• The original recipe (see below) was shared on the Tiki Central message board in October 2010. The full Esquire article was subsequently posted by Glazner on his blog. We recently discovered a clipping of the same recipe published in the Miami Herald, likely around the same time period (an educated guess based on the sexist comment at the end, LOL.)
The Mai-Kai's Moonkist Coconut in Esquire magazine in 1959 (top) and the Miami Herald (date unknown).
The Mai-Kai’s Moonkist Coconut in Esquire magazine in 1959 (top) and the Miami Herald (date unknown).

Our reinterpretation

While the recipe published in 1959 may have been accurate at the time, we always felt it was not quite the same as the version served over the past several decades at The Mai-Kai. So in 2015, we made several tweaks.

We increased the honey from 1/2 ounce to 1 ounce, removed rock candy syrup (1/4 ounce), and added 1/2 ounce of coconut cream. This update boosted the sweetness and richness, bringing it more in line with what you’ll taste at The Mai-Kai today. Also, as noted in the comments below, we believe 3 ounces of rum is too much for a drink on the “medium” side of the menu, so we removed the 3/4 ounce of vague West Indies rum. It’s possible the drink was boozier in the early days, but this is no longer the case.

It’s likely the recipe was updated after 1959 to accommodate modern tastes, which demanded sweeter drinks. While rich and fresh coconut milk adds authentic flavor and texture, coconut cream is required to add the sweetness. We later heard that The Mai-Kai uses a special blend for their coconut drinks; we’re guessing it’s a combination of cream and milk similar to the recipe above.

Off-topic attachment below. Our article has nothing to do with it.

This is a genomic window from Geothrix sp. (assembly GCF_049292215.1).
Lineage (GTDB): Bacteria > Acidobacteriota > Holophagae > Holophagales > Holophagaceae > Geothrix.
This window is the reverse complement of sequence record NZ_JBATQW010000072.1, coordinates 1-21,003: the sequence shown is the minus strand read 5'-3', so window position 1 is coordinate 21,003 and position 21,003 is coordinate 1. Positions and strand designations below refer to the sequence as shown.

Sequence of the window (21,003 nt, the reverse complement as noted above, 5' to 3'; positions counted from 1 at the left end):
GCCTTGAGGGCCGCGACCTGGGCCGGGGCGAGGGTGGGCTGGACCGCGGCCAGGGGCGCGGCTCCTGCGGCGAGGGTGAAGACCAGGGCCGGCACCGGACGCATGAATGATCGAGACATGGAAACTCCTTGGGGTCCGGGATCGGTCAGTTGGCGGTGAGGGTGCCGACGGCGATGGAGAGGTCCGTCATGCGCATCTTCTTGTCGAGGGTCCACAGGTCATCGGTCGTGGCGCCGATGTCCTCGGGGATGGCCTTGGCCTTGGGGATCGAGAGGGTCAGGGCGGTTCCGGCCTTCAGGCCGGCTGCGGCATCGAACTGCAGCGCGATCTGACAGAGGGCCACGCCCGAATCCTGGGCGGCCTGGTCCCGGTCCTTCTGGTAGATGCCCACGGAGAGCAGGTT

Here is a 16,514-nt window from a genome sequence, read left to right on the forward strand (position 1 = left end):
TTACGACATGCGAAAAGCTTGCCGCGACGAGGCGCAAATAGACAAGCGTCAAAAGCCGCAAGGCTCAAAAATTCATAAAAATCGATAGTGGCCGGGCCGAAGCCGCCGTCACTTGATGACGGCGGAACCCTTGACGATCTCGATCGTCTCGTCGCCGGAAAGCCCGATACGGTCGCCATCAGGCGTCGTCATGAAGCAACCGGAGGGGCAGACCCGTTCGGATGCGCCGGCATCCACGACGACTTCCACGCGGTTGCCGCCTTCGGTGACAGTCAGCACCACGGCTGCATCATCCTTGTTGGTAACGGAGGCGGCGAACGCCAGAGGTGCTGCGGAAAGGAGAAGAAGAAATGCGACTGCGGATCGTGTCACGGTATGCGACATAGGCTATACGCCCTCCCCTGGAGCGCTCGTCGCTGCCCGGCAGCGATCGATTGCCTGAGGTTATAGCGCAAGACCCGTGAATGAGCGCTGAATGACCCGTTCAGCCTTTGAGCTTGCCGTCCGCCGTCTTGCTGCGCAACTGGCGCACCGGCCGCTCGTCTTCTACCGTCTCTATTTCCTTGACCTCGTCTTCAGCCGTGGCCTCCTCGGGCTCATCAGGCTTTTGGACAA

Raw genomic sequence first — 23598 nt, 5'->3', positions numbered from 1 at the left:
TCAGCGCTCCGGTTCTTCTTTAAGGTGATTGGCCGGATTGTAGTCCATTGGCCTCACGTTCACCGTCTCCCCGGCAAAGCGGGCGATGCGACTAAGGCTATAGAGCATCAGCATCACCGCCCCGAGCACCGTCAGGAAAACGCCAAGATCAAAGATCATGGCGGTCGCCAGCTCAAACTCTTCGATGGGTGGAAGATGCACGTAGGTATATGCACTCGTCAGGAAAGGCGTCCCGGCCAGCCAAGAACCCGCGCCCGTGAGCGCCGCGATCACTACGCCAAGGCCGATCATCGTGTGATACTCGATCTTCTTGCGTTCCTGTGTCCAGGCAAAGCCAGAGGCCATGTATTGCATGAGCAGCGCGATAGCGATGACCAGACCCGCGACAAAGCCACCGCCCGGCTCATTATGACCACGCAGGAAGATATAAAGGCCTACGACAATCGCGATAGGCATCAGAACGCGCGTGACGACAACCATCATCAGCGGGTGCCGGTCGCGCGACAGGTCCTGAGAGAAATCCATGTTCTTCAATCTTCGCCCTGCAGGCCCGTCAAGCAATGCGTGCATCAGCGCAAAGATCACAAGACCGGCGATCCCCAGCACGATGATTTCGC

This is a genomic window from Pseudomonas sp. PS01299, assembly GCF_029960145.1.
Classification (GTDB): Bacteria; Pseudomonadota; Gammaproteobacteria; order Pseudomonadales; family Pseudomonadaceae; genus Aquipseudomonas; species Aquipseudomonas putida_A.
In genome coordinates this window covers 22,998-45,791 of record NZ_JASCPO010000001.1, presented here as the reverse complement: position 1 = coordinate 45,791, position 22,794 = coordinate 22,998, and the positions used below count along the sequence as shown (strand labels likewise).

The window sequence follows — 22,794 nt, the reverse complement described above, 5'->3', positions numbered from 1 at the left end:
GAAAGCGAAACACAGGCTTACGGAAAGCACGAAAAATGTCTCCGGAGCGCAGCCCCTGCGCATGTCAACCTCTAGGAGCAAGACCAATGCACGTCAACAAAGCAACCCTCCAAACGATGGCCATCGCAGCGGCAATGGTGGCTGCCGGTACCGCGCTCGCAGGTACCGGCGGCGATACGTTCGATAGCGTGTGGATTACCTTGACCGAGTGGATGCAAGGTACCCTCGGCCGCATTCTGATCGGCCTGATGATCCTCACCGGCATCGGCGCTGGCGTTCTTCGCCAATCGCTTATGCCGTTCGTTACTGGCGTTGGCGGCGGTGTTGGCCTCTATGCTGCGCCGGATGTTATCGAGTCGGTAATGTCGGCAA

Notes and tips for home mixologists

  • Fresh-squeezed limes and rich honey mix are essential in giving the drink the required tartness and sweetness. Licudine wisely didn’t use the honey-butter mix as this would have created too many competing flavors.
 Moonkist Coconut served in a soft-shelled young coconut in The Atomic Grog, September 2015. (Photo by Hurricane Hayward)
Moonkist Coconut served in a soft-shelled young coconut in The Atomic Grog, September 2015. (Photo by Hurricane Hayward)
  • As noted in the ancestor recipes above, a rich falernum syrup (not the liqueur) works best in duplicating the Don the Beachcomber and Mai-Kai flavor profile. If you make your own lightly sweetened coconut cream, that might work instead of the milk-cream combo. If using unsweetened milk from a can, just add Coco Lopez or Coco Real coconut cream. Don’t skip the bitters. It cuts the sweetness and adds an essential spice note.

  • Also discussed above is the lightly aged and filtered rum, which forms the base spirit of the cocktail. The Mai-Kai’s well rum is usually a standard brand from Puerto Rico or the Virgin Islands, but feel free to use something a little more upscale. It just shouldn’t be too aggressive. The subtle hints of rum in this cocktail should come from the Barbados rum, either lightly or medium aged. There are a plethora of choices nowadays, so use your favorite. Among our go-to brands are Doorly’s, Mount Gay, Cockspur, and The Real McCoy (including the special Mai-Kai blend bottled and sold during the pandemic in 2020-2023).